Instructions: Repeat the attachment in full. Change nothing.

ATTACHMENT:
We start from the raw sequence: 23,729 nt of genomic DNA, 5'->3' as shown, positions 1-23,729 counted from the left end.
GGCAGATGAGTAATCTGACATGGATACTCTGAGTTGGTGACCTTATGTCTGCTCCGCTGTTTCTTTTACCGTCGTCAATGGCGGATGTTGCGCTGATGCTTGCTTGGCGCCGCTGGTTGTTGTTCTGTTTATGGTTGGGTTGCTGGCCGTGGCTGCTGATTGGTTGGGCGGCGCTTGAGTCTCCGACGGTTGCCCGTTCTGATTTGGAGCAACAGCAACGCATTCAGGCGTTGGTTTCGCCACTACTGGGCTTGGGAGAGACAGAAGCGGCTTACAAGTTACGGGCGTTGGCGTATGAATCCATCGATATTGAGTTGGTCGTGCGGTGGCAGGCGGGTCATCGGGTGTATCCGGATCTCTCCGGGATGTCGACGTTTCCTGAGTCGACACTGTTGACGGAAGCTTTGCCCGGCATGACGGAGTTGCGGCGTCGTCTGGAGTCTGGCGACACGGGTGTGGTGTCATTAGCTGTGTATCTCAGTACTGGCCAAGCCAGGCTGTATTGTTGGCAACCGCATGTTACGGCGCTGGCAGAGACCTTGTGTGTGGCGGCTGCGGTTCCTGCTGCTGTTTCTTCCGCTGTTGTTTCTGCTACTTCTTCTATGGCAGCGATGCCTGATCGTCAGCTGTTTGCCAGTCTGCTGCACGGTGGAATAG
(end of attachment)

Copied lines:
We start from the raw sequence: 23,729 nt of genomic DNA, 5'->3' as shown, positions 1-23,729 counted from the left end.
GGCAGATGAGTAATCTGACATGGATACTCTGAGTTGGTGACCTTATGTCTGCTCCGCTGTTTCTTTTACCGTCGTCAATGGCGGATGTTGCGCTGATGCTTGCTTGGCGCCGCTGGTTGTTGTTCTGTTTATGGTTGGGTTGCTGGCCGTGGCTGCTGATTGGTTGGGCGGCGCTTGAGTCTCCGACGGTTGCCCGTTCTGATTTGGAGCAACAGCAACGCATTCAGGCGTTGGTTTCGCCACTACTGGGCTTGGGAGAGACAGAAGCGGCTTACAAGTTACGGGCGTTGGCGTATGAATCCATCGATATTGAGTTGGTCGTGCGGTGGCAGGCGGGTCATCGGGTGTATCCGGATCTCTCCGGGATGTCGACGTTTCCTGAGTCGACACTGTTGACGGAAGCTTTGCCCGGCATGACGGAGTTGCGGCGTCGTCTGGAGTCTGGCGACACGGGTGTGGTGTCATTAGCTGTGTATCTCAGTACTGGCCAAGCCAGGCTGTATTGTTGGCAACCGCATGTTACGGCGCTGGCAGAGACCTTGTGTGTGGCGGCTGCGGTTCCTGCTGCTGTTTCTTCCGCTGTTGTTTCTGCTACTTCTTCTATGGCAGCGATGCCTGATCGTCAGCTGTTTGCCAGTCTGCTGCACGGTGGAATAG